Sunday, May 13, 2012

שׁוּב, to return, to restore

Returning is life changing. In Ruth, Loved Redefined, author Paul Miller points out that the biblical author of Ruth uses the word shuwb, translated return, turn back, go back, and brought back twelve times in his opening scenes. (Its uses are easy to spot via

When judges ruled Israel a Hebrew man and woman and their two sons left Bethlehem to go to Moab. The two sons married Moabite women. Tragedy struck: all three men died, leaving all three women widows.

Naomi, the mother-in-law, hears that the LORD has visited His people by giving them bread and decides to return home. Her two Moabite daughters-in-law begin the return with her. Along the way Naomi urges them to go back to their mother’s houses. Ruth and Orpah refuse, determined to return with Naomi to her people. Naomi entreats them twice more to go back to find husbands. Orpah does turn back to her people and her gods and Naomi urges Ruth to follow her. Instead, Ruth vows to bind herself to Naomi. When they arrive in Bethlehem, and the village women wonder at the sight of her, Naomi declares that she had gone out full and the LORD had brought her back empty. She no longer wants to be called “Pleasant” but “Bitter.” The scene closes with a double underscore of Naomi and Ruth’s return together. They had arrived, just as the barley was ready for harvest.

After Ruth has married Boaz, an honorable man of Bethlehem, and they have borne a son, the village women announce to Naomi that this child would be the restorer of her life. The Hebrew word for “life” is nephesh, also meaning “soul.” The word for “restorer” is again shuwb. Obed would return Naomi’s life. He would turn her life back to God. He would restore her soul.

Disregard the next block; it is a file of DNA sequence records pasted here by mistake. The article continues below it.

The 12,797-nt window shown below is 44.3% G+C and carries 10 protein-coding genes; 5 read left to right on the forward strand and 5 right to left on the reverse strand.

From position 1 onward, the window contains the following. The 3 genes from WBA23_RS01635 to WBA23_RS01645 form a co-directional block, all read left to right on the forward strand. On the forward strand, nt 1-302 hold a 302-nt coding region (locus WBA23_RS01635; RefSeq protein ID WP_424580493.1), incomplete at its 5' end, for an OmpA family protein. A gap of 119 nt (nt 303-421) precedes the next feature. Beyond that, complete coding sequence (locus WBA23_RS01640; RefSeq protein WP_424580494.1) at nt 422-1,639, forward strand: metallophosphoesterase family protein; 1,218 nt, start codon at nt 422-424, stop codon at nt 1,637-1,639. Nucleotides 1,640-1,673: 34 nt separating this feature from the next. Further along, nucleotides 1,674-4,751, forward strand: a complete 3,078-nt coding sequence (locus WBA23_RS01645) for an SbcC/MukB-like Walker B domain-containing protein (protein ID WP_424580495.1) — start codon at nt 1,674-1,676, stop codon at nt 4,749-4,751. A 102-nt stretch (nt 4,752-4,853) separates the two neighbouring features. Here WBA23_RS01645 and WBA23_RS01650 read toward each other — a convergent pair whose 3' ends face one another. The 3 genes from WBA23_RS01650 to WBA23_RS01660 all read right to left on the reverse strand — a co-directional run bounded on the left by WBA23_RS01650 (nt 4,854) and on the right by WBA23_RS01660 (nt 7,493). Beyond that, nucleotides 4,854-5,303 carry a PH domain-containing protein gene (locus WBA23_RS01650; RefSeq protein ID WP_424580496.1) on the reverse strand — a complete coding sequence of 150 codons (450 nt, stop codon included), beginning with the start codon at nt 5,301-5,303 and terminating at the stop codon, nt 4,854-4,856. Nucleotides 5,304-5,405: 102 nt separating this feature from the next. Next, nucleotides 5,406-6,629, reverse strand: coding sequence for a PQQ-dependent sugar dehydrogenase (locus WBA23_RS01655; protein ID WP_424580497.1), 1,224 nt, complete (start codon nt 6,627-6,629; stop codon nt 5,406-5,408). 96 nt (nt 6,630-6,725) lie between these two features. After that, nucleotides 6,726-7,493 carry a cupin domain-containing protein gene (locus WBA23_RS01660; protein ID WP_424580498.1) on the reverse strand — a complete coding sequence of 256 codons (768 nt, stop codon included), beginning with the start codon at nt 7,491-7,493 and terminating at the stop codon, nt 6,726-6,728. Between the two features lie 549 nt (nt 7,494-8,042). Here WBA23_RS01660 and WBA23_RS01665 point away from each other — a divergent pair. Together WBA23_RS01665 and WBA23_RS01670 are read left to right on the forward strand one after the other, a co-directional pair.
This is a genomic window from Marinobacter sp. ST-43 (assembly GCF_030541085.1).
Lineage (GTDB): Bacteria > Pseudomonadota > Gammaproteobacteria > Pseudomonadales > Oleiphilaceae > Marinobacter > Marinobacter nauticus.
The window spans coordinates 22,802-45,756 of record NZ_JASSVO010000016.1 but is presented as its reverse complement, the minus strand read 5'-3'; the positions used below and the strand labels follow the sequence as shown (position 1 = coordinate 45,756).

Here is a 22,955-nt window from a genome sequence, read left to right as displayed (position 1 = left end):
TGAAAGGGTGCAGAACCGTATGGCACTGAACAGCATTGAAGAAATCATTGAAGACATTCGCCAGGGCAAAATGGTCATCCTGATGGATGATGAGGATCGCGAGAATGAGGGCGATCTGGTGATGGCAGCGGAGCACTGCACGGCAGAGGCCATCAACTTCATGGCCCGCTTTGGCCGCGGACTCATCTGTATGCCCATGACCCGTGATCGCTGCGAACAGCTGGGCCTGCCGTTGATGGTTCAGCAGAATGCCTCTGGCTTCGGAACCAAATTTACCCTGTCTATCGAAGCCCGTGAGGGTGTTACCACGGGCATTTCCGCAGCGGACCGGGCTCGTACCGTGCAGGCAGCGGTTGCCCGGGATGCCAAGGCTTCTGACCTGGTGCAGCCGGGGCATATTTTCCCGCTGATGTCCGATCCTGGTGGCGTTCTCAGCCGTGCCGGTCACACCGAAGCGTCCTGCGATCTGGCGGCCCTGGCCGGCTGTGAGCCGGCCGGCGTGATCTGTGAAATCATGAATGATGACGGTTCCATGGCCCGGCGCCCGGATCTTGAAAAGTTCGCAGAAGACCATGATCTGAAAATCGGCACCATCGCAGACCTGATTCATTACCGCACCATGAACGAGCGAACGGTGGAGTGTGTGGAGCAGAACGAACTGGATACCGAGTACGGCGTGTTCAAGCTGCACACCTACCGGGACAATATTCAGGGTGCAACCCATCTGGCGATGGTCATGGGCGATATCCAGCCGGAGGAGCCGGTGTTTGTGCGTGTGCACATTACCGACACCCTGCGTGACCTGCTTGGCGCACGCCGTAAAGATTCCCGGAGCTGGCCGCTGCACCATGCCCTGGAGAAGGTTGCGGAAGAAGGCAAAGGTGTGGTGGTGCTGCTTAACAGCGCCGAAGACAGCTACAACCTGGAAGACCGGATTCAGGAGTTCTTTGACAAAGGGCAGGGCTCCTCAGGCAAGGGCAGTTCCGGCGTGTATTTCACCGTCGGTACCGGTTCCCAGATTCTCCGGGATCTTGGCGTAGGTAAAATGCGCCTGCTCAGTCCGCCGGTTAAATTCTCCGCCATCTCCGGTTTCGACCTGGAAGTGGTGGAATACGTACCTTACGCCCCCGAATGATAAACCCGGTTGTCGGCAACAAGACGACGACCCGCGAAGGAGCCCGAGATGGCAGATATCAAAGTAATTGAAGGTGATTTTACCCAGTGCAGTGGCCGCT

The language reverberates decades later. Obed’s grandson David writes that the LORD, his shepherd, “restores my soul,” good reason to “return to house of the LORD forever” (Psalm 23:3,6).

Returning change writers’ lives, too. We might do well to question ourselves today.

Do I need to return?
What has captured my attention and trust? Projects, contracts, sales, connections, talent? Blogs even?
Is it worthy to be trusted?
If I turned from it, what would I return to?
Is returning appropriate for me now?

Turning back may prove painful as emptying. The women of Bethlehem marveled at the negative change in Naomi. But as Naomi remained in Bethlehem, the “house of bread,” her soul was restored. The nearness of God was her good. And His nearness is the writer’s good, too.

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